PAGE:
Automaker Volvo and Swedish officials dispute Kentucky Gov. Matt Bevin’s recent claim that Volvo refused to consider locating a production plant in Kentucky in 2015 because the state did not have a so-called “right-to-work” law at the time.
Insider Louisville reported Friday that a spokeswoman for the Embassy of Sweden denied Bevin’s claim that Ambassador Bjorn Lyrvall told the governor that Volvo would have set up shop in Kentucky if it had a law that allows employees to work in unionized workplaces without paying union dues. Also, Volvo Car USA denied that a right-to-work law was a requirement as it searched for locations.
“I sat next to the ambassador from Sweden a couple of weeks ago who told me Volvo wanted to be here,” Bevin said during his State of the Commonwealth Address. “Volvo could have been here, would have been here, had we been serious about passing right to work, had we shown any interest in them as a company with any real significance, they would have been here. Those are the kind of companies that want to see this.”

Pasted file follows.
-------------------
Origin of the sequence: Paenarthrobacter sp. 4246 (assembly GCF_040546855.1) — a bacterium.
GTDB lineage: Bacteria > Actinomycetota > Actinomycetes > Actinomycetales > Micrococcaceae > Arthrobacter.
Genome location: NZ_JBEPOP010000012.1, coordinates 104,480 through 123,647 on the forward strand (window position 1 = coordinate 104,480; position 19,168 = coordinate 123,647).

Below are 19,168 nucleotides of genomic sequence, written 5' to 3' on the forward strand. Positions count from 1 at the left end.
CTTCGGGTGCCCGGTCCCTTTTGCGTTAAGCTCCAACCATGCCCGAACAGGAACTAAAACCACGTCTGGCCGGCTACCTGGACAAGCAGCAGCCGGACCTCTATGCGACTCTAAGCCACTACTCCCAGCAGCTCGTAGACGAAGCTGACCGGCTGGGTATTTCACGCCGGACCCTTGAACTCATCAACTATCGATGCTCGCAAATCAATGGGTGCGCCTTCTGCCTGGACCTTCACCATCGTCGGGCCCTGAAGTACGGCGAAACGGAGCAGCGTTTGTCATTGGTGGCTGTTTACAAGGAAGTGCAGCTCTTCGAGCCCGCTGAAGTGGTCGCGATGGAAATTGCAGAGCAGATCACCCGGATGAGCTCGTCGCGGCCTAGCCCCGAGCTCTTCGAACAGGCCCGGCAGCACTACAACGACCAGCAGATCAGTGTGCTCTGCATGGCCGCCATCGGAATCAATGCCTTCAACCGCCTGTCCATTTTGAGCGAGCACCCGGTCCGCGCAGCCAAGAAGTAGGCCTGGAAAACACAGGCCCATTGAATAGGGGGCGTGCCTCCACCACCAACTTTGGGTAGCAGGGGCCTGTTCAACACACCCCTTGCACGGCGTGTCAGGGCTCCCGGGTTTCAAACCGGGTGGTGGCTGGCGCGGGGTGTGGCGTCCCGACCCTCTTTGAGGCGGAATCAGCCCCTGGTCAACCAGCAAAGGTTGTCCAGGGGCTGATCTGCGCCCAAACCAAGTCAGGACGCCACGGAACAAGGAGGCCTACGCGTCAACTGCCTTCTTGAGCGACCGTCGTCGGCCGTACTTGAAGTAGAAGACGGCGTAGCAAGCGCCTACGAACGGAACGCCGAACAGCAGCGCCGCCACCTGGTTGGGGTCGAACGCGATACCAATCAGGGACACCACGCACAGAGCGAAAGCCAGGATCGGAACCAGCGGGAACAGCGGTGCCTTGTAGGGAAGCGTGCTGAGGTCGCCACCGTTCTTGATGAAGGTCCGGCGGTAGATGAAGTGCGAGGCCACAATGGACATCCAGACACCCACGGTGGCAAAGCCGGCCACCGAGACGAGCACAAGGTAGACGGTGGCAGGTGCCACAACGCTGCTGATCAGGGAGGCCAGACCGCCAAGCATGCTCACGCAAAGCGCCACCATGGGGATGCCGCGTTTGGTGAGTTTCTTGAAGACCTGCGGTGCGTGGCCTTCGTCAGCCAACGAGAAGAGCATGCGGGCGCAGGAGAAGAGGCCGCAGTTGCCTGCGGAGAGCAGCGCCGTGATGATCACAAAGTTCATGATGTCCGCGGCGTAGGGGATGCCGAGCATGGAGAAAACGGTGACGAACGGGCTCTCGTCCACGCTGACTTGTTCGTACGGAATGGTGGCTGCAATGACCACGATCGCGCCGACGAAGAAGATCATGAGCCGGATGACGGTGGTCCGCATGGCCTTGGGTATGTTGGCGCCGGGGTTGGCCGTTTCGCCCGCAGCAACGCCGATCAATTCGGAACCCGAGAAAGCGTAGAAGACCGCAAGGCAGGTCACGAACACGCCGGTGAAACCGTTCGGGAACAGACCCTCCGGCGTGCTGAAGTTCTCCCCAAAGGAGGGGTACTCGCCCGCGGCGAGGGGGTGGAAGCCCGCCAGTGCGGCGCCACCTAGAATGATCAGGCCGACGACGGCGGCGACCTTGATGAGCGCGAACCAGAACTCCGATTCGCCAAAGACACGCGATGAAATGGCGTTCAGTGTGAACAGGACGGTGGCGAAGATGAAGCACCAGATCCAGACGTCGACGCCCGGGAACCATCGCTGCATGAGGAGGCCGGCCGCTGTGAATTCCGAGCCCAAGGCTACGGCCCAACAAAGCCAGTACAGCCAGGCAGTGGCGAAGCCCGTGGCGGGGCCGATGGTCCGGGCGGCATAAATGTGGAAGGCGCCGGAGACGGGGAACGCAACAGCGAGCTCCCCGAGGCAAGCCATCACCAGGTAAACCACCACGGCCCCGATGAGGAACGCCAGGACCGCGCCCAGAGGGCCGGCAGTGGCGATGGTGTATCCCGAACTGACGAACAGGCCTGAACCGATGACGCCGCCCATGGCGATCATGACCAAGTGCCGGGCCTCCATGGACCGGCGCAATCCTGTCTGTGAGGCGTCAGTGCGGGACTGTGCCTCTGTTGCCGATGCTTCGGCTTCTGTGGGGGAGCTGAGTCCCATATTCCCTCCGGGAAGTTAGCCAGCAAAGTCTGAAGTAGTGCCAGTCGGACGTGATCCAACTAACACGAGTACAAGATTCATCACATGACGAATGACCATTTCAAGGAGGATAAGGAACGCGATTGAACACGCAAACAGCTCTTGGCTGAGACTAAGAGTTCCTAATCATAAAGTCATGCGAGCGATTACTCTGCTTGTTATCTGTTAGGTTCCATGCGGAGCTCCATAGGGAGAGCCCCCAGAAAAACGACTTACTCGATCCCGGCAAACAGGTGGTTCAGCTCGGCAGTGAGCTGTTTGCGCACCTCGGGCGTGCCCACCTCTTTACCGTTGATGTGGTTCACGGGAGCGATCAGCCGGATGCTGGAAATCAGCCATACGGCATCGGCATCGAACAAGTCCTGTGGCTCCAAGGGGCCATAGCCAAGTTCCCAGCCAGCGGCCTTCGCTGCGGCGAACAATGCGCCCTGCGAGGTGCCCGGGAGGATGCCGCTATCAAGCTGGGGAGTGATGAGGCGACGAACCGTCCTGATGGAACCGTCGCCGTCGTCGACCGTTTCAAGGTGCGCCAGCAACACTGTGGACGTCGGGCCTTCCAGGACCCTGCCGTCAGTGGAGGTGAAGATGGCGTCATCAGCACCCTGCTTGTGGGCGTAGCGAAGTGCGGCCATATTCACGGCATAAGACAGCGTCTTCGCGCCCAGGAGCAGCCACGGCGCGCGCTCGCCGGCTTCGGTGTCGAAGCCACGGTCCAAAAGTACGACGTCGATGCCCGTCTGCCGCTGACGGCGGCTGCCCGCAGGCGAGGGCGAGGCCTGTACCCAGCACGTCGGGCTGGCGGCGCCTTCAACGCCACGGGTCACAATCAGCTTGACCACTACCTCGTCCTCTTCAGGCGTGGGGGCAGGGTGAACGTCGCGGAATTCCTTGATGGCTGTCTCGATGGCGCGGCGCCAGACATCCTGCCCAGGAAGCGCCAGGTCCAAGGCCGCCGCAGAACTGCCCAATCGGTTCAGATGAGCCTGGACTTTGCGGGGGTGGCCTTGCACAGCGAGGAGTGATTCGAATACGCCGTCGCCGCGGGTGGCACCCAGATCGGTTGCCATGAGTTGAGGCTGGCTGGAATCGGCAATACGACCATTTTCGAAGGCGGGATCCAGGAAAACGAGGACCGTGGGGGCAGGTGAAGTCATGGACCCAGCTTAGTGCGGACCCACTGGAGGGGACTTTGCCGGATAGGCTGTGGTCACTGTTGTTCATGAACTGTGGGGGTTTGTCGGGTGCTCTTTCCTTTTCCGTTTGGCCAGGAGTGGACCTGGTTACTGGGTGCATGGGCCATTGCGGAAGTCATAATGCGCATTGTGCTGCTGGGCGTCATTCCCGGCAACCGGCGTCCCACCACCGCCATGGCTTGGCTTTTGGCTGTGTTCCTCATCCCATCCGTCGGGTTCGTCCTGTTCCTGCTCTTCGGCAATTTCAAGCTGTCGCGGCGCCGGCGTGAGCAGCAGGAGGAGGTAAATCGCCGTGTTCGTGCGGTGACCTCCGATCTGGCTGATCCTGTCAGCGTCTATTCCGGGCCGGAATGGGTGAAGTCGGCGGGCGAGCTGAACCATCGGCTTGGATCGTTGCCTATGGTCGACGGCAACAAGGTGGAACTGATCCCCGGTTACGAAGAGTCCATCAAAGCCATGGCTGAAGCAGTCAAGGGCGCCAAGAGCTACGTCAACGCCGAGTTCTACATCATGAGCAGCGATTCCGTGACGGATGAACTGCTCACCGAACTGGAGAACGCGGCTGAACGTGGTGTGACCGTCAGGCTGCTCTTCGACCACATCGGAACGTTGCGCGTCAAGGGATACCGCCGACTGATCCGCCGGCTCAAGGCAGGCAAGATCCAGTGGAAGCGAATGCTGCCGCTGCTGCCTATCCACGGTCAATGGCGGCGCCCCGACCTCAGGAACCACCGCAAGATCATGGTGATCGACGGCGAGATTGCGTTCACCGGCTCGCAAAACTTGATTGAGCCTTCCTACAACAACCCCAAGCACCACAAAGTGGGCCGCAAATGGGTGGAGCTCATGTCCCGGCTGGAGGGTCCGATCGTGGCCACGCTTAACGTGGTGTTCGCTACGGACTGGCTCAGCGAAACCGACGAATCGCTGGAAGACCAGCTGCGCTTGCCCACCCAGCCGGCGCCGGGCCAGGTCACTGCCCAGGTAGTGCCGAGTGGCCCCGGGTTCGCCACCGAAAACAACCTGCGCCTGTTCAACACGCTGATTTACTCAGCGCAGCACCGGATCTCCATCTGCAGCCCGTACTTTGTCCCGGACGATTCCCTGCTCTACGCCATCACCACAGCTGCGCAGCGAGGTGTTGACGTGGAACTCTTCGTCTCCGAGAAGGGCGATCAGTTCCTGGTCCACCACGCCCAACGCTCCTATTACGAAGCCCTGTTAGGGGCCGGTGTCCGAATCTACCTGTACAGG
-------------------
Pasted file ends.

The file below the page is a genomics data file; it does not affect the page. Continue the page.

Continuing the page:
In a response to Insider Louisville, the ambassador’s spokeswoman, Monica Enqvist, said “there must be some kind of misunderstanding with regard to what the Ambassador said during his talk with Gov. Matt Bevin of Kentucky.”
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Insider Louisville also reported that Volvo Car USA replied to a tweet about Bevin’s comments by saying “We have never confirmed which locations we considered, but a ‘right to work’ bill was not a requirement.”
Volvo broke ground on a factory in Berkeley County, South Carolina on Sept. 25, 2015. Production of the Volvo S60 is expected to begin there in late 2018. The company must invest $600 million and create 2,000 jobs by Dec. 31, 2023, in order to get more than $200 million in incentives from the state and county, according to The State newspaper in Columbia, S.C.
Bevin’s office did not respond to a request for comment, according to Insider Louisville.